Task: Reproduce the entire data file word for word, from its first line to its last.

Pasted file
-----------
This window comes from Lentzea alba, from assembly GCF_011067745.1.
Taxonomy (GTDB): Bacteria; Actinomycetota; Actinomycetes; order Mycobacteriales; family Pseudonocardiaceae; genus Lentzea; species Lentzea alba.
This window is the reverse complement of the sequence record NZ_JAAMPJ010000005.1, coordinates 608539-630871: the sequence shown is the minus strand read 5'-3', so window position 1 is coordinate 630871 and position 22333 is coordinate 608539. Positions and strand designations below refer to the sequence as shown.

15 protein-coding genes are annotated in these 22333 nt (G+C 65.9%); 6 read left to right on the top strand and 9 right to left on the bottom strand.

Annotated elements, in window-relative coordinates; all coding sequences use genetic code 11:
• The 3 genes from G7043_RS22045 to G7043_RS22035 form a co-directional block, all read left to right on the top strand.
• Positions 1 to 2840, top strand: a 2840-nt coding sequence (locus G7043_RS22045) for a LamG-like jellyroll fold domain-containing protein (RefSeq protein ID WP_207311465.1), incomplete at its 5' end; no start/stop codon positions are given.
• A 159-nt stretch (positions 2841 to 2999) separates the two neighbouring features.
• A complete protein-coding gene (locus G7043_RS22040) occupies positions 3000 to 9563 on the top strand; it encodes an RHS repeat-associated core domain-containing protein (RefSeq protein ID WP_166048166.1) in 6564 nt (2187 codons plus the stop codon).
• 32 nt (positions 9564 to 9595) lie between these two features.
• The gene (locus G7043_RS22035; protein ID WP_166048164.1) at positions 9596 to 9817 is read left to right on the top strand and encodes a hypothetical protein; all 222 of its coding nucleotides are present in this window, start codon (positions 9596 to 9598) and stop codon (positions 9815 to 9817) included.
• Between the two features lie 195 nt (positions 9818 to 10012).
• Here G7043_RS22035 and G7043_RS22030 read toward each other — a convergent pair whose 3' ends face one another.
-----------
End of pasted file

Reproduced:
This window comes from Lentzea alba, from assembly GCF_011067745.1.
Taxonomy (GTDB): Bacteria; Actinomycetota; Actinomycetes; order Mycobacteriales; family Pseudonocardiaceae; genus Lentzea; species Lentzea alba.
This window is the reverse complement of the sequence record NZ_JAAMPJ010000005.1, coordinates 608539-630871: the sequence shown is the minus strand read 5'-3', so window position 1 is coordinate 630871 and position 22333 is coordinate 608539. Positions and strand designations below refer to the sequence as shown.

15 protein-coding genes are annotated in these 22333 nt (G+C 65.9%); 6 read left to right on the top strand and 9 right to left on the bottom strand.

Annotated elements, in window-relative coordinates; all coding sequences use genetic code 11:
• The 3 genes from G7043_RS22045 to G7043_RS22035 form a co-directional block, all read left to right on the top strand.
• Positions 1 to 2840, top strand: a 2840-nt coding sequence (locus G7043_RS22045) for a LamG-like jellyroll fold domain-containing protein (RefSeq protein ID WP_207311465.1), incomplete at its 5' end; no start/stop codon positions are given.
• A 159-nt stretch (positions 2841 to 2999) separates the two neighbouring features.
• A complete protein-coding gene (locus G7043_RS22040) occupies positions 3000 to 9563 on the top strand; it encodes an RHS repeat-associated core domain-containing protein (RefSeq protein ID WP_166048166.1) in 6564 nt (2187 codons plus the stop codon).
• 32 nt (positions 9564 to 9595) lie between these two features.
• The gene (locus G7043_RS22035; protein ID WP_166048164.1) at positions 9596 to 9817 is read left to right on the top strand and encodes a hypothetical protein; all 222 of its coding nucleotides are present in this window, start codon (positions 9596 to 9598) and stop codon (positions 9815 to 9817) included.
• Between the two features lie 195 nt (positions 9818 to 10012).
• Here G7043_RS22035 and G7043_RS22030 read toward each other — a convergent pair whose 3' ends face one another.